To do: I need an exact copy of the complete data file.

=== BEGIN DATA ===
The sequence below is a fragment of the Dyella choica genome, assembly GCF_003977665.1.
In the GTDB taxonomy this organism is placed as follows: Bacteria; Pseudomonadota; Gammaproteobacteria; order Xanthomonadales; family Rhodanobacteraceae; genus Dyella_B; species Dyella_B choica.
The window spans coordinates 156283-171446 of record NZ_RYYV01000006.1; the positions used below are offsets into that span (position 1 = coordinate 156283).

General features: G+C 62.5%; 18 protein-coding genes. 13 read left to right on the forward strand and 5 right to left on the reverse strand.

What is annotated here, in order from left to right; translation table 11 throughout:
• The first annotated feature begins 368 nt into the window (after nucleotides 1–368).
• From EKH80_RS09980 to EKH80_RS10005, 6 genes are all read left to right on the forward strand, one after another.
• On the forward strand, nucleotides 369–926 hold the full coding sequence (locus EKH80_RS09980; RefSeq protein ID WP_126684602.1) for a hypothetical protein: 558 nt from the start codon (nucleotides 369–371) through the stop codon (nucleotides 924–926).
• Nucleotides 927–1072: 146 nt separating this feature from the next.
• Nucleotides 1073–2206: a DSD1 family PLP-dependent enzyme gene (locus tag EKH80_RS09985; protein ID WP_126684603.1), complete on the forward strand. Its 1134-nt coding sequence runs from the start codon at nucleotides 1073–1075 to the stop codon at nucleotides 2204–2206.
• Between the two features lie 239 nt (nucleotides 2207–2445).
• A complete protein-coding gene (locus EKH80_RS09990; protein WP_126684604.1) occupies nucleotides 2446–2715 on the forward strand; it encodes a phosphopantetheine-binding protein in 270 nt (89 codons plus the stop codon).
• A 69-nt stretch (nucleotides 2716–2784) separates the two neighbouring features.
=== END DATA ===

The sequence below is a fragment of the Dyella choica genome, assembly GCF_003977665.1.
In the GTDB taxonomy this organism is placed as follows: Bacteria; Pseudomonadota; Gammaproteobacteria; order Xanthomonadales; family Rhodanobacteraceae; genus Dyella_B; species Dyella_B choica.
The window spans coordinates 156283-171446 of record NZ_RYYV01000006.1; the positions used below are offsets into that span (position 1 = coordinate 156283).

General features: G+C 62.5%; 18 protein-coding genes. 13 read left to right on the forward strand and 5 right to left on the reverse strand.

What is annotated here, in order from left to right; translation table 11 throughout:
• The first annotated feature begins 368 nt into the window (after nucleotides 1–368).
• From EKH80_RS09980 to EKH80_RS10005, 6 genes are all read left to right on the forward strand, one after another.
• On the forward strand, nucleotides 369–926 hold the full coding sequence (locus EKH80_RS09980; RefSeq protein ID WP_126684602.1) for a hypothetical protein: 558 nt from the start codon (nucleotides 369–371) through the stop codon (nucleotides 924–926).
• Nucleotides 927–1072: 146 nt separating this feature from the next.
• Nucleotides 1073–2206: a DSD1 family PLP-dependent enzyme gene (locus tag EKH80_RS09985; protein ID WP_126684603.1), complete on the forward strand. Its 1134-nt coding sequence runs from the start codon at nucleotides 1073–1075 to the stop codon at nucleotides 2204–2206.
• Between the two features lie 239 nt (nucleotides 2207–2445).
• A complete protein-coding gene (locus EKH80_RS09990; protein WP_126684604.1) occupies nucleotides 2446–2715 on the forward strand; it encodes a phosphopantetheine-binding protein in 270 nt (89 codons plus the stop codon).
• A 69-nt stretch (nucleotides 2716–2784) separates the two neighbouring features.